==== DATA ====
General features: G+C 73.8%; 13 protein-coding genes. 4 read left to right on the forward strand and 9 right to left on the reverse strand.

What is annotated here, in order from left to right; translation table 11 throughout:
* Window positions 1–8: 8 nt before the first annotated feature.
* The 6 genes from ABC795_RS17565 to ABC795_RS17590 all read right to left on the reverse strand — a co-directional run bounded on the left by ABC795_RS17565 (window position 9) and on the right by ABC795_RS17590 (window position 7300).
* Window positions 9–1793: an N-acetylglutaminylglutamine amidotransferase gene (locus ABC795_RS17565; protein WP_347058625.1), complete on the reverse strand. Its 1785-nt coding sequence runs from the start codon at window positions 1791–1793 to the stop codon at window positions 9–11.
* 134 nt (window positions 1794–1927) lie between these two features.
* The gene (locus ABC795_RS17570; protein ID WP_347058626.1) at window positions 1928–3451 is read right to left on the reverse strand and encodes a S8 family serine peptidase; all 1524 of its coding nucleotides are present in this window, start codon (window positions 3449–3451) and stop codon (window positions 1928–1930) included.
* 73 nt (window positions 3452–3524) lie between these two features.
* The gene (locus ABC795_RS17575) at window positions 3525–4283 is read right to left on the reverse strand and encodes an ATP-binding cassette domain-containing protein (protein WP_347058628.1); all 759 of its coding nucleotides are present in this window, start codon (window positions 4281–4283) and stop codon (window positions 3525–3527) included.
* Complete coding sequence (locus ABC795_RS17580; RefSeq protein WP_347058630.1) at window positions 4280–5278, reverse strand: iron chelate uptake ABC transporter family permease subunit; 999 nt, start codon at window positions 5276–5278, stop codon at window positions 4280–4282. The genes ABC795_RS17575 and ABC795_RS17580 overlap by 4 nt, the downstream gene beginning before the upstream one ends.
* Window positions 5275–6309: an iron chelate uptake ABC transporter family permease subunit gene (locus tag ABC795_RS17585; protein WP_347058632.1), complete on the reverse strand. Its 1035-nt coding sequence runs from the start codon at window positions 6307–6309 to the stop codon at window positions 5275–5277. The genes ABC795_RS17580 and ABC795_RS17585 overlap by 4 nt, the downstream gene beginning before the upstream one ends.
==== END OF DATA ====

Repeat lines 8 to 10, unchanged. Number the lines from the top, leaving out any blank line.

* 73 nt (window positions 3452–3524) lie between these two features.
* The gene (locus ABC795_RS17575) at window positions 3525–4283 is read right to left on the reverse strand and encodes an ATP-binding cassette domain-containing protein (protein WP_347058628.1); all 759 of its coding nucleotides are present in this window, start codon (window positions 4281–4283) and stop codon (window positions 3525–3527) included.
* Complete coding sequence (locus ABC795_RS17580; RefSeq protein WP_347058630.1) at window positions 4280–5278, reverse strand: iron chelate uptake ABC transporter family permease subunit; 999 nt, start codon at window positions 5276–5278, stop codon at window positions 4280–4282. The genes ABC795_RS17575 and ABC795_RS17580 overlap by 4 nt, the downstream gene beginning before the upstream one ends.